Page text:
VERA de Bosset Sudeikina (Vera Stravinsky) (1888-1982)
For much of his life, Stravinsky was in love with Vera Sudeikina; they met in 1921, finally marrying in 1940 after the death of Stravinsky's wife - his cousin Katerina Nossenko, whom Stravinsky had married in 1906.
Vera was an extraordinary character. She was born in St Petersburg in 1888; her father was the proprietor of Russia's largest electrical factory. As a rich man's daughter, she was sent to boarding school in Moscow - her education in the performing arts turned her into a useful pianist, but, inspired by performances by the likes of Sarah Bernhardt and Isadora Duncan, the teenaged Vera became enamoured of a career in theatre. Leaving school, qualified to teach French and Maths, her ambition to attend finishing school in Paris was thwarted by her father's view that Germany was a more serious option, or at any rate an option which would turn out a more serious daughter: Vera was enrolled at the University of Berlin, to study philosophy and anatomy - but in her second year she switched to art.
After an early marriage, soon dissolved, Vera married Robert Schilling, but this union - to a compulsive gambler - was to be short-lived: Vera ran off to Paris with the artist Serge Sudeikin, who had been contracted to the Diaghilev ballet to design La tragedie de Salome and to work on The Rite of Spring; Sudeikin was popular - the poet Anna Akhmatova was also on love with him, but Vera's charms prevailed. Back in Moscow, she danced in a production of Beaumarchais' The Marriage of Figaro; she also appeared in films - her most important role was as Helen in Protozanov's War and Peace.
Sudeikin separated from his wife and the pair moved to St Petersburg; a famous story relates that as Russia exploded into revolution in 1917, Vera was caught in cross-fire in the street and had to lie in the snow, nearly catching her death. She and Sudeikin moved back to Moscow but, when the Bolsheviks targeted his ex-policeman father, they were forced into exile in the Crimea, where they married. To escape the advancing Bolsheviks, they moved on to Tiflis in Georgia, spending a year there, before embarking on a voyage back to France, in 1920. Again, Vera's life was touched by colourful adventure - their ship was boarded by pirates, who proceeded to rob the rich passengers, including the wife of the American Commissioner - but Vera's beauty impressed the leader of the pirates (later captured and convicted) who presented her with a gold coin.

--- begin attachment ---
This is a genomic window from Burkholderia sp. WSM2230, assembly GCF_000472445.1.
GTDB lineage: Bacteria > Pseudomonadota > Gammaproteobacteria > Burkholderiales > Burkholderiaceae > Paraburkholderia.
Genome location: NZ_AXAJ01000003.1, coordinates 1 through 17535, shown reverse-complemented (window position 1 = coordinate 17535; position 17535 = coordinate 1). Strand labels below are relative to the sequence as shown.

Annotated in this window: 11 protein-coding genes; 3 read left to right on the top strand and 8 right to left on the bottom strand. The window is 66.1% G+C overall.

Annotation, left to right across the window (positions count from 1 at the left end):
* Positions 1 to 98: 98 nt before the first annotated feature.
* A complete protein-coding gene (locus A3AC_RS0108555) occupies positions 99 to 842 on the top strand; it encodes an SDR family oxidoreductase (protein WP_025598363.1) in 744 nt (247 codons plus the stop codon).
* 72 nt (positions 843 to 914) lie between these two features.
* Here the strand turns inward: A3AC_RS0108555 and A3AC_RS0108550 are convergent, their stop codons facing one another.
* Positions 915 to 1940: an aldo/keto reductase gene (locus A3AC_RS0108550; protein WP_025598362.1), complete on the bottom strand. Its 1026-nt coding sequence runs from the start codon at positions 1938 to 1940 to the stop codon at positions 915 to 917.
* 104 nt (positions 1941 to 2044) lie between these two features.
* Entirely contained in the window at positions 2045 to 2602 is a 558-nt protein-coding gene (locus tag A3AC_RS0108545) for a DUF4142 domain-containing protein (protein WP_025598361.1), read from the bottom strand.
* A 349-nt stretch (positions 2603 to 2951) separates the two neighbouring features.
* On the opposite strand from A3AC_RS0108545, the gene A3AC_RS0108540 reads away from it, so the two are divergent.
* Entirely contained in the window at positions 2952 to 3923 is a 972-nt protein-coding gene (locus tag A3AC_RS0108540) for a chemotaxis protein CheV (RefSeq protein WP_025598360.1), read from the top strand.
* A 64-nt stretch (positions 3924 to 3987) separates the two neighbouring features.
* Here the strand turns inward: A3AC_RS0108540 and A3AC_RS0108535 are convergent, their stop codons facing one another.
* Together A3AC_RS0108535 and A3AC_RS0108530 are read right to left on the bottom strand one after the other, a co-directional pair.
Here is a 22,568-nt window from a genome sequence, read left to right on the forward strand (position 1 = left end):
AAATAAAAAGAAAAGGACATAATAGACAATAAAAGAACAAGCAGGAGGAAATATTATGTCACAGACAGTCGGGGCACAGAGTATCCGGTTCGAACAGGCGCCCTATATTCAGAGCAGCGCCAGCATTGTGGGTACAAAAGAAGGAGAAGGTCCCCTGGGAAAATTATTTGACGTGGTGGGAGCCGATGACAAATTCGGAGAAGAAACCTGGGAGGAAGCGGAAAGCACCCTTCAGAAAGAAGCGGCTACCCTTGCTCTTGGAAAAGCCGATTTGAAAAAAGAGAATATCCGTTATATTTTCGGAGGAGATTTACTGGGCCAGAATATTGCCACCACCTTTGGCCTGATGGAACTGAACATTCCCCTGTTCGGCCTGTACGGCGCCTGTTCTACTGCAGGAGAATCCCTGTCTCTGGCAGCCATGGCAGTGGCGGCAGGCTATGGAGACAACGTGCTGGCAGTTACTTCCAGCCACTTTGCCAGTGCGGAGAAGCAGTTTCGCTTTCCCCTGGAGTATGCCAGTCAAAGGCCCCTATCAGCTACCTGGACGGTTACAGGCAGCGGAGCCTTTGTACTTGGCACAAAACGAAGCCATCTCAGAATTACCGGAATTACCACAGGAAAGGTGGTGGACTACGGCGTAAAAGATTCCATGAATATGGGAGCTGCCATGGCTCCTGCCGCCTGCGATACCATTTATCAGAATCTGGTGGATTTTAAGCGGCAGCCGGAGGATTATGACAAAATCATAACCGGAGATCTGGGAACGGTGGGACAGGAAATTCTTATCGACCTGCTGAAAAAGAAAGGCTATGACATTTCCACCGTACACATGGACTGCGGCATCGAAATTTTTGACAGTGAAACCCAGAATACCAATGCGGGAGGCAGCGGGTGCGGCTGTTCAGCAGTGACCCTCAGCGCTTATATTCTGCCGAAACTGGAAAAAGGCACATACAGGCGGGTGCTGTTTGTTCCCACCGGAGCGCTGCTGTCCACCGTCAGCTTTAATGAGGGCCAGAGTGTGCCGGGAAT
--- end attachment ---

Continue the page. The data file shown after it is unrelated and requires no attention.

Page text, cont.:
Now settled in Paris, the Sudeikins renewed their association with Diaghilev, and that is how, at dinner in a Montmartre restaurant in February 1921, Vera met Igor Stravinsky - during the course of the evening, she produced a pack of cards and told his fortune. Vera supported herself by running a business designing and producing costumes. She appeared as the Queen in Diaghilev's production of The Sleeping Beauty, and it was the run-up to the production of Stravinsky's Mavra which provoked the split between Sudeikin and Vera - Stravinsky had invited Vera to the piano-dress rehearsal and Sudeikin instructed her not to attend: she left him the next day, her life as a dancer and costume designer becoming increasingly intertwined with Stravinsky's rise as an internationally-renowned composer.
Vera shared Stravinsky's worldwide travels in the 1920s and 30s, marrying him as the couple settled in the USA in 1940. Vera continued to pursue her own artistic leanings: having always painted, she took up the pursuit full-time - as far as travelling permitted - in 1949. As the exotic wife of the world's most famous contemporary composer, Vera was the subject of many gushing profiles in American newspapers and magazines. After Stravinsky's death in 1971, she was involved in litigation with Stravinsky's family over the disposition of the estate, and there were disputes over the authenticity of documentary material about Stravinsky involving Robert Craft, the conductor who had become part of the Stravinsky household and who continued to collaborate with Vera over publications after Stravinsky's death. In the succeeding years, Vera continued to be something of a social magnet, celebrated as much for her own extraordinary life as for her association with significant figures in art, and her witness to some of the most momentous musical and historical events of the 20th century. Vera died in New York in 1982.
© Graeme Kay/BBC
Igor and Vera Stravinsky - A Photograph Album. Photographs selected by Vera Stravinsky and Rita McCaffrey; captions by Robert Craft. Thames and Hudson, 1982
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